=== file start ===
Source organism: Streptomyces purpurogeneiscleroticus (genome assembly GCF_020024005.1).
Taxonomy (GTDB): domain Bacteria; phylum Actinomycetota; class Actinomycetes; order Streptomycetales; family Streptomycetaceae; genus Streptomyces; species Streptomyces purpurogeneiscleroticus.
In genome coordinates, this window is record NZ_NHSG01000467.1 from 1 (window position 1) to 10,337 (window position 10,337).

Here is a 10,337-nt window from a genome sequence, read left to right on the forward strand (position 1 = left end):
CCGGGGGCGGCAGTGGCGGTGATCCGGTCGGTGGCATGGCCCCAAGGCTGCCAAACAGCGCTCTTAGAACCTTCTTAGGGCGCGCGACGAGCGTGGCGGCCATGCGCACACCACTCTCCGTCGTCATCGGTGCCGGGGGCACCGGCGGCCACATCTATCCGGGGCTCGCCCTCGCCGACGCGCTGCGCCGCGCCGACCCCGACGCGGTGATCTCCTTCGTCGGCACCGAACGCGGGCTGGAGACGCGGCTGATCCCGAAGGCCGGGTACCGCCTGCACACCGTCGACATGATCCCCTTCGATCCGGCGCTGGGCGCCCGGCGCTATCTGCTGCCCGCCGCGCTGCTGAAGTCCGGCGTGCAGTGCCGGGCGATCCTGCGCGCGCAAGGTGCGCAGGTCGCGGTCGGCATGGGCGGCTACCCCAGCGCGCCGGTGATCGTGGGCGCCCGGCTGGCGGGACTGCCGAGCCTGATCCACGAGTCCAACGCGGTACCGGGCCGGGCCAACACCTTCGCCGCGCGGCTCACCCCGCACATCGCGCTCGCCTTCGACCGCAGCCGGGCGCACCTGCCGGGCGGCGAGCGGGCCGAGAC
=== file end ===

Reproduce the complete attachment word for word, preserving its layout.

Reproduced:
Source organism: Streptomyces purpurogeneiscleroticus (genome assembly GCF_020024005.1).
Taxonomy (GTDB): domain Bacteria; phylum Actinomycetota; class Actinomycetes; order Streptomycetales; family Streptomycetaceae; genus Streptomyces; species Streptomyces purpurogeneiscleroticus.
In genome coordinates, this window is record NZ_NHSG01000467.1 from 1 (window position 1) to 10,337 (window position 10,337).

Here is a 10,337-nt window from a genome sequence, read left to right on the forward strand (position 1 = left end):
CCGGGGGCGGCAGTGGCGGTGATCCGGTCGGTGGCATGGCCCCAAGGCTGCCAAACAGCGCTCTTAGAACCTTCTTAGGGCGCGCGACGAGCGTGGCGGCCATGCGCACACCACTCTCCGTCGTCATCGGTGCCGGGGGCACCGGCGGCCACATCTATCCGGGGCTCGCCCTCGCCGACGCGCTGCGCCGCGCCGACCCCGACGCGGTGATCTCCTTCGTCGGCACCGAACGCGGGCTGGAGACGCGGCTGATCCCGAAGGCCGGGTACCGCCTGCACACCGTCGACATGATCCCCTTCGATCCGGCGCTGGGCGCCCGGCGCTATCTGCTGCCCGCCGCGCTGCTGAAGTCCGGCGTGCAGTGCCGGGCGATCCTGCGCGCGCAAGGTGCGCAGGTCGCGGTCGGCATGGGCGGCTACCCCAGCGCGCCGGTGATCGTGGGCGCCCGGCTGGCGGGACTGCCGAGCCTGATCCACGAGTCCAACGCGGTACCGGGCCGGGCCAACACCTTCGCCGCGCGGCTCACCCCGCACATCGCGCTCGCCTTCGACCGCAGCCGGGCGCACCTGCCGGGCGGCGAGCGGGCCGAGAC